IGCSE Biology 4th edition

Biology books by
D G Mackean

Here you will find the answers to the 'in-text' questions which occur in IGCSE Biology (2nd edition) and GCSE Biology (3rd edition) by D. G. Mackean, published by Hodder Education, London, UK.

Chapters: | Index | 1 | 2 | 3 | 4 | 5 | 6 | 7 | 8 | 9 | 10 | 11 | 12 | 13 | 14 | 15 | 16 | 17 | 18 | 19 | 20 | 21 | 22 | 23 | 24 | 25 | 26 | 27 | 28 | 29 | 30 | 31 | 32 | 33 | 34 | 35 | 36 | 37 | 38 | 39 | 40 | 41 |

Chapter 11. Digestion, absorption and use of food

Page 98

1. The three functions shown are storage, digestion and absorption.
2. a The pancreas pours pancreatic juice into the duodenum.
    b The salivary glands secrete saliva into the mouth.
3. Epithelium, circular muscle, longitudinal muscle.

Page 101

1. The airways are cut off. The soft palate closes the nasal cavity; the tongue, the epiglottis and muscles in the glottis, seal the top of the windpipe.
2. The solid food has to be broken down to a liquid from which the nutrients can be absorbed  through the gut wall. Plants build their food from carbon dioxide water and minerals. They do not take in solids.
3. a Starch is digested in the mouth, the duodenum and the small intestine.
    b Protein is digested in the stomach, the duodenum and the small intestine.
4. Pepsin acts on only one kind of substance (protein) and works best at a particular pH.

Page 103

1. a Starch is digested to glucose.
    b Proteins are digested to amino acids.
    c Fats are digested to fatty acids and glycerol.
2. The small intestine is long; it is lined with vast numbers of villi. Both these factors give the small intestine a large absorbing surface. The epithelium is thin, which allows rapid diffusion or active uptake of digested food. There are numerous capillaries to carry off the digestion products.
3. In the stomach the enzyme, pepsin, breaks the protein down to form peptides. In the duodenum and small intestine the peptides are broken down further, by enzymes, to form amino acids. The amino acids are absorbed through the intestinal lining to reach blood vessels which join up to form the hepatic portal vein. This vein carries the amino acids to the liver which makes them into new proteins or alters their composition so that they can be used for energy production.
4. In the duodenum the starch molecules are broken down to glucose. In all the cells of the body, glucose is broken down to carbon dioxide and water by respiration.

Page 105

1. The liver controls the glucose concentration of the blood by changing excess glucose to glycogen. It controls the amino acid level by converting the excess into substances which can be oxidised to provide energy. By detoxifying potentially harmful substances that have been absorbed in the small intestine, the liver prevents their entry into the bloodstream. The liver prevents harmful levels of haemoglobin building up by removing and storing the iron from the haemoglobin molecule.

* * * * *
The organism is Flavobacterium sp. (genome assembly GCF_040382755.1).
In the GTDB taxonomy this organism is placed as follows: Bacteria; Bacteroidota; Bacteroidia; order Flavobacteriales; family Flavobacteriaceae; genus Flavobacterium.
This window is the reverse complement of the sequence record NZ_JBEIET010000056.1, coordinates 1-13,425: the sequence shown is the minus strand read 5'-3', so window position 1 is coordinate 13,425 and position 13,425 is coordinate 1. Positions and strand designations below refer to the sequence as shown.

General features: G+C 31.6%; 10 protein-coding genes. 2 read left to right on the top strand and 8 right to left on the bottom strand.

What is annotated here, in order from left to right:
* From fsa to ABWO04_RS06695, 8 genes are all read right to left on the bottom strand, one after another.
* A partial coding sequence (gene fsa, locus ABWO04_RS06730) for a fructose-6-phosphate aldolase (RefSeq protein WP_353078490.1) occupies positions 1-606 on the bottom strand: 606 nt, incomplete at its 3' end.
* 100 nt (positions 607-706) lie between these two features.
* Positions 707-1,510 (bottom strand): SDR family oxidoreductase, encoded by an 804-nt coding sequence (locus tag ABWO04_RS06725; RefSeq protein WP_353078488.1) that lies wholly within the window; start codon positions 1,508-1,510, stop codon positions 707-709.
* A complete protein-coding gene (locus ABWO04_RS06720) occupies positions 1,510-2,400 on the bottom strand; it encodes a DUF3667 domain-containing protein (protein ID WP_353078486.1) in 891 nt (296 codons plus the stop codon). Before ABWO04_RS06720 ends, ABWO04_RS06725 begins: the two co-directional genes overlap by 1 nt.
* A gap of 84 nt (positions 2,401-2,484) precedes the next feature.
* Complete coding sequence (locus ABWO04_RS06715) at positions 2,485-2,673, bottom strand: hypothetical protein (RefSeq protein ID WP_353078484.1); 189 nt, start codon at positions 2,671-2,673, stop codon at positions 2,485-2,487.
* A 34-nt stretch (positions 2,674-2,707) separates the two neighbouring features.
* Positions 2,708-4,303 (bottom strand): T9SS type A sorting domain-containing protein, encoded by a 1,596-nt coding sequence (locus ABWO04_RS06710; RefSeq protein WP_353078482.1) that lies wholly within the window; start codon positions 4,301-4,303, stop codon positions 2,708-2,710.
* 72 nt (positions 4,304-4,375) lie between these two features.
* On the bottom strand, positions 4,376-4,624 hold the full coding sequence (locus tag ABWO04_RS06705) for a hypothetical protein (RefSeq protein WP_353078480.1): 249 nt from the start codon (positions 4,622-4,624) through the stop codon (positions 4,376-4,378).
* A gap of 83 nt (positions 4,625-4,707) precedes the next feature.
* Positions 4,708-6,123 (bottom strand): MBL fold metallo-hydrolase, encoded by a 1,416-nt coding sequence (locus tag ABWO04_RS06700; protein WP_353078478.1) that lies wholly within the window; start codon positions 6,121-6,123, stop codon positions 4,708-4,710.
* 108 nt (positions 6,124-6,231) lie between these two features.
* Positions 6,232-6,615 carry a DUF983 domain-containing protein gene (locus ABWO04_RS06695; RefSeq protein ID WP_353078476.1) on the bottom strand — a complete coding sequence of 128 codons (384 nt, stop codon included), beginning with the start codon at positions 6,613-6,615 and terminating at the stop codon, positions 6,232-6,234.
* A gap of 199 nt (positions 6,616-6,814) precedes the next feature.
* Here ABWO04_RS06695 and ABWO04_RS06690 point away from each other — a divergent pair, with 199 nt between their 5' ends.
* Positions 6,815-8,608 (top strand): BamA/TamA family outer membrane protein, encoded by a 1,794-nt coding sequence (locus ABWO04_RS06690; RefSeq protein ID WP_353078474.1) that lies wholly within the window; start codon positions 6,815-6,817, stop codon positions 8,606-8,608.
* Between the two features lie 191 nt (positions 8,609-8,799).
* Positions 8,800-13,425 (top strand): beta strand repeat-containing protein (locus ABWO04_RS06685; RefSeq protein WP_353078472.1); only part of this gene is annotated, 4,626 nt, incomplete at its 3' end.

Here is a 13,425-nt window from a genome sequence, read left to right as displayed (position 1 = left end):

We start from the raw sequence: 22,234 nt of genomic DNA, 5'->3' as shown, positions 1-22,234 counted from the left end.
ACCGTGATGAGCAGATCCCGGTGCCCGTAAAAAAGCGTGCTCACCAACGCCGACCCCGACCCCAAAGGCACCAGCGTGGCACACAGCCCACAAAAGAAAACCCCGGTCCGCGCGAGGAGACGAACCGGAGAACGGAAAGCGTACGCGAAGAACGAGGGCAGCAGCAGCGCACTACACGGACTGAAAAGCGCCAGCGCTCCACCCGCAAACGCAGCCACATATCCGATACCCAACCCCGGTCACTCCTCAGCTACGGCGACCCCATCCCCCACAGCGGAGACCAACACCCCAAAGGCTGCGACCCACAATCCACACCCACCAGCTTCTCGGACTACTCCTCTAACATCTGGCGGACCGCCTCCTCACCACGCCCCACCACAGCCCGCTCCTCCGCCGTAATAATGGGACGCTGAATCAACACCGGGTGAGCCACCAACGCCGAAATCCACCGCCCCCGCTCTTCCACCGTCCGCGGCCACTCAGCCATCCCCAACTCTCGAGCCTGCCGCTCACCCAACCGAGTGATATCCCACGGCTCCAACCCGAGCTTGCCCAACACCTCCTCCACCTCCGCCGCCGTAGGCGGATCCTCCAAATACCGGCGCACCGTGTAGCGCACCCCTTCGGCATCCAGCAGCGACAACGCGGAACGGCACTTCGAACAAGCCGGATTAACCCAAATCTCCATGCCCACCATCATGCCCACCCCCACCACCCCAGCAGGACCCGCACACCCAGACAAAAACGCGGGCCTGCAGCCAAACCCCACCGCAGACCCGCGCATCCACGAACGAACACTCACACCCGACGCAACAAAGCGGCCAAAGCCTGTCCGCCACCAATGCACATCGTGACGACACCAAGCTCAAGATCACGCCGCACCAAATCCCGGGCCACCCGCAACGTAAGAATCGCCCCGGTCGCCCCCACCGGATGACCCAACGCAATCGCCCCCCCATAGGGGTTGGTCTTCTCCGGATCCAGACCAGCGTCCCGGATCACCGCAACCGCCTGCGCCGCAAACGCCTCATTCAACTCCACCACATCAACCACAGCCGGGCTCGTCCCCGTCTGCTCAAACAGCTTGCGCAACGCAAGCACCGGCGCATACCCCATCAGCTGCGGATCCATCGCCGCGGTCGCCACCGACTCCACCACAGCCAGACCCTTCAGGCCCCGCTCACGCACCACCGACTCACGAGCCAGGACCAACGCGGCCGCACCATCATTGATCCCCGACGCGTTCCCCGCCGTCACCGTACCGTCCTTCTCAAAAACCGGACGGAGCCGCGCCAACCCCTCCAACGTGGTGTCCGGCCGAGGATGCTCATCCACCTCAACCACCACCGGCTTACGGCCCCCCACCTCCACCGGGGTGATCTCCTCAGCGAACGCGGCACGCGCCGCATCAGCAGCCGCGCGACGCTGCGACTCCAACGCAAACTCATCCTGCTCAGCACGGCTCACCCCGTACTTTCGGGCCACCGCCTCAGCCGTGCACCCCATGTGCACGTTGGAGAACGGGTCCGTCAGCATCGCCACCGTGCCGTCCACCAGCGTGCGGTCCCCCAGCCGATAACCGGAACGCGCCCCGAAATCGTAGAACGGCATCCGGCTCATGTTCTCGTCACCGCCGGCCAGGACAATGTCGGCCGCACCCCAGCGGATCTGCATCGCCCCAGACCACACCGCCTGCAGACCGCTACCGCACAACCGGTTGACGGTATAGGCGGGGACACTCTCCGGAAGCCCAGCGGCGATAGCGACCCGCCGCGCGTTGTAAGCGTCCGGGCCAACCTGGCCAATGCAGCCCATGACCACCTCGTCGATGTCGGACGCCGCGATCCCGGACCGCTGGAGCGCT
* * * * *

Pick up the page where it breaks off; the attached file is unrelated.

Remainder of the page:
2. The liver makes bile, which helps the digestion of fats in the duodenum and intestine.
3. A large fluctuation in the concentration of solutes such as glucose could upset the osmotic equilibrium of cells. If hormones were allowed to build up they could adversely affect the ways cells function. Large variations in plasma proteins could affect the clotting processes.

Page 107

1. Enzymes are proteins. When proteins are heated above about 50 degrees C they are denatured and lose their shape. Boiling destroys the activity of an enzyme and this makes it a good experimental control.
2. The cloudiness is due to solid particles of egg white. When they are digested to soluble substances, the cloudiness disappears.
3. You could prepare a series of test tubes as in tube C and put them in controlled temperature water baths from say, 5 degrees C to 35 degrees C to see which one cleared first.
4. The variables are (a) the presence or absence of hydrochloric acid (tubes A and C), and (b) the presence or absence of unboiled pepsin (tubes C and D). (a) Tube A could be the control;
    (b) tube D could be the control.
5. Starch is a carbohydrate. It could not be an enzyme. A knowledge of the molecular structure of starch (p.12) reveals that it is made up of a chain of glucose molecules so it is the more likely source of glucose.
6. This question depends on personal data, so no general answer can be given.

Download the answers in PDF format below
Section 1, Chapters 1-5
Section 2, Chapters 6-9
Section 3, Chapters 10-12
Section 3, Chapters 13-17
Section 3, Chapters 18-20
Section 4, Chapters 21-24
Section 5, Chapters 25-27
Section 5, Chapters 28-29
Section 6, Chapters 30-34
Section 6, Chapters 35-37
Section 7, Chapters 38-39
Section 8, Chapters 40-41

To contact me please email: DonMackean@biology-resources.com

© Copyright D G Mackean & Ian Mackean. All rights reserved.